THE LAND OF LAZINESS. 173

I cheated men in order to earn ease from pain and
weariness.

“Pain and weariness are pleasant,” said a friend who desired
to comfort me; “they purge us ready for heaven.”

But for what purpose shall I live when in heaven? ‘A life
of perfect pleasure in heaven (with all my desires satisfied)
might still be purposeless.

But since the earth will always threaten to revert, and
human beings will always be tempted to seek new and evil
inventions, we should still have to live and labour with the
purpose of maintaining perfection, if it were ever ‘established
on earth.

And it is not entirely our faults that keep us away from
such a land of happiness. Time, place, character, and fate are
chiefy unavoidable gifts. All seek that which seems best to
them; so that when money seems better to me than peace
of mind and better than love, and when punishment seems
uncertain or impossible, I steal.

Conscience is almost identical with prejudice.

IIT.

My mind was disordered, my body was ill.

Always to wander and never to return to any place; always
to be surrounded by lovers and laughter and by people who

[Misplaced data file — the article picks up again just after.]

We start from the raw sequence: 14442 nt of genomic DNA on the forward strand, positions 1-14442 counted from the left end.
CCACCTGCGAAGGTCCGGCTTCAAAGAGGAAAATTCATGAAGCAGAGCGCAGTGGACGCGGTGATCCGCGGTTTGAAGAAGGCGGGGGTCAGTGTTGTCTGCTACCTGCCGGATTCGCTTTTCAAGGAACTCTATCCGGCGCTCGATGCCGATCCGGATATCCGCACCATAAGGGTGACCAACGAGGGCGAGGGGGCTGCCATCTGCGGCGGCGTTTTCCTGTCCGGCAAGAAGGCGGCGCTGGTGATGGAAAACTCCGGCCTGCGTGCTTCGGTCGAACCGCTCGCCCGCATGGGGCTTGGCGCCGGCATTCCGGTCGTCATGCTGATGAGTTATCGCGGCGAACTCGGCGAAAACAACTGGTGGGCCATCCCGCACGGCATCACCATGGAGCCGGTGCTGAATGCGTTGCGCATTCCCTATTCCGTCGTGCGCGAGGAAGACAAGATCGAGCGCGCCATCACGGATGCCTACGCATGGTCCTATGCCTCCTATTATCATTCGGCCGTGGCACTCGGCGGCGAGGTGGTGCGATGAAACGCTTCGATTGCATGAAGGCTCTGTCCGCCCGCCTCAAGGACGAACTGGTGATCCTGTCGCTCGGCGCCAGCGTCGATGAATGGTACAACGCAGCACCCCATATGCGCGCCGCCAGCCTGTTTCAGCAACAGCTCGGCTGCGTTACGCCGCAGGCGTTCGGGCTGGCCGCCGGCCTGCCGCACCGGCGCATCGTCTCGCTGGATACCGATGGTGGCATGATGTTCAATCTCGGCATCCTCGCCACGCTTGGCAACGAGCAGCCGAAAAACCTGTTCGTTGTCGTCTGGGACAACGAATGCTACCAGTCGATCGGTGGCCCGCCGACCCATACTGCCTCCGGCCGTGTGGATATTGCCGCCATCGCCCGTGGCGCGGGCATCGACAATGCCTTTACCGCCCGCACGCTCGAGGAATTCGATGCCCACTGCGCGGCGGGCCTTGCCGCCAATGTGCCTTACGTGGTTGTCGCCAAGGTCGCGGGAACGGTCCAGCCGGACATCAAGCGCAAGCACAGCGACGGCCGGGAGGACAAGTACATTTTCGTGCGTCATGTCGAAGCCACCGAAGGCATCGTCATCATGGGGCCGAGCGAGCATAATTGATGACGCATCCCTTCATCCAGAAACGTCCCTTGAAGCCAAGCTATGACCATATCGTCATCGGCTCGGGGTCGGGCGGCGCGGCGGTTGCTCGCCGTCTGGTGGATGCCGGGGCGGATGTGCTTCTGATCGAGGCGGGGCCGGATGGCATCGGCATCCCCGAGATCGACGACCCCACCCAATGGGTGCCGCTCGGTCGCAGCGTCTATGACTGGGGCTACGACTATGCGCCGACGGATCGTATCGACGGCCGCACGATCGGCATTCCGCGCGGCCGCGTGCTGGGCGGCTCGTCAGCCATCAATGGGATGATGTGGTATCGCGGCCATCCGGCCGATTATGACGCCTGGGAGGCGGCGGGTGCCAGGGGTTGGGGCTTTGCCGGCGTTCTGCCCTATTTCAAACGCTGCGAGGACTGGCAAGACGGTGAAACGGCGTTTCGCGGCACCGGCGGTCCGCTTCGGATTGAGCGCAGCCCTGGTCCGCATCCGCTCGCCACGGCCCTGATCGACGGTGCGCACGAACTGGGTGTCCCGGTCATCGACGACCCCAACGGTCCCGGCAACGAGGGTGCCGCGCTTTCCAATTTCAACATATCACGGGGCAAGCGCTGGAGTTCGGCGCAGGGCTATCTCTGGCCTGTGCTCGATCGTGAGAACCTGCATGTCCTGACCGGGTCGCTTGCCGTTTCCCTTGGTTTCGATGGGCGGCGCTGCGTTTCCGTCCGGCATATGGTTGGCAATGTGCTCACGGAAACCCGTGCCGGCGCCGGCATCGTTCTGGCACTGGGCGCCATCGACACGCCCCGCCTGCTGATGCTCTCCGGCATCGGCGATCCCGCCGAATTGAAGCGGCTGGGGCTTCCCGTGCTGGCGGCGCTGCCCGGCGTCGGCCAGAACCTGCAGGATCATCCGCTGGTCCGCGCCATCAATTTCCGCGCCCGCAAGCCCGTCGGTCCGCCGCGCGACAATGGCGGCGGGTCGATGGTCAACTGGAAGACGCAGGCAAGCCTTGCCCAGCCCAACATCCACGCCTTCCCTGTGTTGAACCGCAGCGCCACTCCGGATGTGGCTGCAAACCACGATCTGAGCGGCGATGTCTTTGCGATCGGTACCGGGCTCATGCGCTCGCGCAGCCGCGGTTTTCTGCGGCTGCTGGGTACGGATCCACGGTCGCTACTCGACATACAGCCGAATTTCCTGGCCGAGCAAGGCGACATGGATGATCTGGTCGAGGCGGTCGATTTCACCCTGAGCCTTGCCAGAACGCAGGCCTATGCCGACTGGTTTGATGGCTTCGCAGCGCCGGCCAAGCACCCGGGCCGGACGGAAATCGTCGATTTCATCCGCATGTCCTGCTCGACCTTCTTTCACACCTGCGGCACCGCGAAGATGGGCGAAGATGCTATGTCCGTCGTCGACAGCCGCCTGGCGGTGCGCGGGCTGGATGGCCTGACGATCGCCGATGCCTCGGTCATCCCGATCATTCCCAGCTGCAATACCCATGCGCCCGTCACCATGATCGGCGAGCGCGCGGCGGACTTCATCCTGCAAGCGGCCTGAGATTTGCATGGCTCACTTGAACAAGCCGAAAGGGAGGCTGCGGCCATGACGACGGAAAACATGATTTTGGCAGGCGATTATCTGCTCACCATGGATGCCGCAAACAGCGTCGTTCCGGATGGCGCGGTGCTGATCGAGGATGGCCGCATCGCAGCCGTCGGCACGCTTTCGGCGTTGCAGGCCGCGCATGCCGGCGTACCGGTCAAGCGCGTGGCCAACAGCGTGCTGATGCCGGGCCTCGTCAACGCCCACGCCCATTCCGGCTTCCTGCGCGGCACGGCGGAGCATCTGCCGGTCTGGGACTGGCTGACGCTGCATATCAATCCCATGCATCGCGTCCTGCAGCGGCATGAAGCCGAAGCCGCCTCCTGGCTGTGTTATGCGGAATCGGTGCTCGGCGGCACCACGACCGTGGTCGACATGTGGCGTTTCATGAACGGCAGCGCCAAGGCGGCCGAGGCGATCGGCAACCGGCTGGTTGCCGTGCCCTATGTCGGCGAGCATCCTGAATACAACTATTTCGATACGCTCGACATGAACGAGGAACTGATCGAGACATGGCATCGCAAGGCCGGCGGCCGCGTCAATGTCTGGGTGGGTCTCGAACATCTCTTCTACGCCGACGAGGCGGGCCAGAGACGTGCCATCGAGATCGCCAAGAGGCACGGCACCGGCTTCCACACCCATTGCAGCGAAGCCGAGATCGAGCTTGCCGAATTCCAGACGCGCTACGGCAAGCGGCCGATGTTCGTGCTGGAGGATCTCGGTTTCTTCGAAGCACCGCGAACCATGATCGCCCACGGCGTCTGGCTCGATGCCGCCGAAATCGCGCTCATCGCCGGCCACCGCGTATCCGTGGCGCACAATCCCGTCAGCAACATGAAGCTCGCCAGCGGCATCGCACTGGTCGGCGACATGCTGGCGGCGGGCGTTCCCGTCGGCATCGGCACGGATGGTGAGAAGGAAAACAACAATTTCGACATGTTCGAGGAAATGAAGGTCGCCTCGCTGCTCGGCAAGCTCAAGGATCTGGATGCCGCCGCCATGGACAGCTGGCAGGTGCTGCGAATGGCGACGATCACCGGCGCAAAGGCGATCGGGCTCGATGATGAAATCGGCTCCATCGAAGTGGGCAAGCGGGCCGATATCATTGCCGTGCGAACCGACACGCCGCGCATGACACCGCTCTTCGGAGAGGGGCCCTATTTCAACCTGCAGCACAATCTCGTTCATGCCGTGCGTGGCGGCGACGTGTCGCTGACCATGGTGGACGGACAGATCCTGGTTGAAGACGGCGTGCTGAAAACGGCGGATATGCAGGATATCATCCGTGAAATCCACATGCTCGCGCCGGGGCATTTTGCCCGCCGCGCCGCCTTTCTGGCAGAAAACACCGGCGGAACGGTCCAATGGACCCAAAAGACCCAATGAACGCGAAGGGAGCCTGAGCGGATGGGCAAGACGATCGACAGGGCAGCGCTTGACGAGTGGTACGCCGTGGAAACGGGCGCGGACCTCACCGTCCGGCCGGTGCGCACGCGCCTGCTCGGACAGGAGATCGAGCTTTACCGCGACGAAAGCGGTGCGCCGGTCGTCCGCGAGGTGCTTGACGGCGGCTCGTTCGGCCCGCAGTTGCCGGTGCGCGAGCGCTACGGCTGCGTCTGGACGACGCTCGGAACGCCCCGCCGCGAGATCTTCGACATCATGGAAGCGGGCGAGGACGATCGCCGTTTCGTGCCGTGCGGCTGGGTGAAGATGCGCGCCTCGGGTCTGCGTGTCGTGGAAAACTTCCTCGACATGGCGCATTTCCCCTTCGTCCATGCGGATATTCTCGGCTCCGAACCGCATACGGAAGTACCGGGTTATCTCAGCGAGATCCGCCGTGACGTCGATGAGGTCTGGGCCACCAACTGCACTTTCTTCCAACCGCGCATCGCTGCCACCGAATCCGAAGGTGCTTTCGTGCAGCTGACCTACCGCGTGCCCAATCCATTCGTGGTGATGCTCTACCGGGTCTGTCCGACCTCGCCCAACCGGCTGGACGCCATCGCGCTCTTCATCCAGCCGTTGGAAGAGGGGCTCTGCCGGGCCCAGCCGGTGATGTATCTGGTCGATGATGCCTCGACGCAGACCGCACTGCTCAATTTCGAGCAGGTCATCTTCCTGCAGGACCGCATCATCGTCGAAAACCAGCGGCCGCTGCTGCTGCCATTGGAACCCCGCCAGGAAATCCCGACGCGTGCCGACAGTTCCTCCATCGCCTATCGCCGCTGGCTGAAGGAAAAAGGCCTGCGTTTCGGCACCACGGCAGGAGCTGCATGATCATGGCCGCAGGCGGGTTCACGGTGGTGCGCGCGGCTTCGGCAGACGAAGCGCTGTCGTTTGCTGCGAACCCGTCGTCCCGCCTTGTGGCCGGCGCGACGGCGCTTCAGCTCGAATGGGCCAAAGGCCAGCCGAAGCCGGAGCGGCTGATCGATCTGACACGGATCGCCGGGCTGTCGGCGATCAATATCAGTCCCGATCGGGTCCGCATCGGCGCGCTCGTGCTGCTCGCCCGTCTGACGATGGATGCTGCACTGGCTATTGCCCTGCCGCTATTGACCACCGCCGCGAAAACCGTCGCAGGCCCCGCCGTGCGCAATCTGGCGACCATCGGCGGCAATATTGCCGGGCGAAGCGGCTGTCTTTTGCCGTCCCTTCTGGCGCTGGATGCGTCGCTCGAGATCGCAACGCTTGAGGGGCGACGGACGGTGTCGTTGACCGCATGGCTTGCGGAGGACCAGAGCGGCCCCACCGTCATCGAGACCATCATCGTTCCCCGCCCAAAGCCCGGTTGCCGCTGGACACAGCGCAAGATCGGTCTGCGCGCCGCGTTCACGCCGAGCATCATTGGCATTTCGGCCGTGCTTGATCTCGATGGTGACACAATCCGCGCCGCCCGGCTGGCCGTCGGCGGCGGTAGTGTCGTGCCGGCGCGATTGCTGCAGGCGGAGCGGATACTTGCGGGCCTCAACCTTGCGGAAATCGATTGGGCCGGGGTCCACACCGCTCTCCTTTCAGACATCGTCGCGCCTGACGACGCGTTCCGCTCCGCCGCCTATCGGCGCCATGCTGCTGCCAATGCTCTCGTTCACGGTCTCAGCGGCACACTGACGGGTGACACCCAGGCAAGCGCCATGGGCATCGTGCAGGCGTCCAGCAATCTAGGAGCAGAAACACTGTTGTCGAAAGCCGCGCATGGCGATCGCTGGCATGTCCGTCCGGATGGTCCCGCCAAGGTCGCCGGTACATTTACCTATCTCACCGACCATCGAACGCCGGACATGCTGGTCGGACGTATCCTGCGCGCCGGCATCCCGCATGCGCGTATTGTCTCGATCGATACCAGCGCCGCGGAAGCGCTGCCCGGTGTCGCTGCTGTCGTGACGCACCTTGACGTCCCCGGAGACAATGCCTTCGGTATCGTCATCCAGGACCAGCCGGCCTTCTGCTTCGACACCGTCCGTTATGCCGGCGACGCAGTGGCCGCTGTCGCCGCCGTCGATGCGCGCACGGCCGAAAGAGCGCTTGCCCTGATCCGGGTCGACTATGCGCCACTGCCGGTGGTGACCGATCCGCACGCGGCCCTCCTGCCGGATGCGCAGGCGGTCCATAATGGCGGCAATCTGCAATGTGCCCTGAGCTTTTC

have never known causeless paralysing melancholy; to be
always strong and desirous of wandering—this would be happi-
ness.

But I returned to where I had once been happy.

I found everywhere pain and weariness. I pitied and was
pitied.
174 LONDON FAIRY TALES, ~

The sea seemed to moan with pity as it cut openings in
the cliffs; it left brown wrinkled wounds on them and ampu-
tated, dark, jagged masses; above the precipices, beyond reach
of the sea, man had enslaved the earth. His fields were
clothed with a covering of brownish grass and enclosed by
walls; but over the sad green of the summits of the hills
clouds of palest purple and white hung under a glad sky of
delicate blue. ‘

IV.

All day I had walked along the cliffs. I had descended
into green valleys, and climbed up again through ferns and
weeds and brambles, to fresh views of bays and of dark cliffs ;
I had. passed along the edge of precipices above roaring con-
flicting waves; I had been shut in by ‘projecting slaty rocks
that hid all the coast I had seen and all towards which I was
coming; I had hastened up slippery, grassy hills to see what
future lay beyond them under the sky; and at length I passed
on a narrow neck of land and came to a sea-girt hill; and as
I climbed up its rocky sides I saw on it battlements, cracked,
and dotted with tufts of grass and weed like the unhewn
rocks beside them.

A girl walked up the rock to a gate in the battlemented
wall and stood there beneath its giant shadow. Her feet had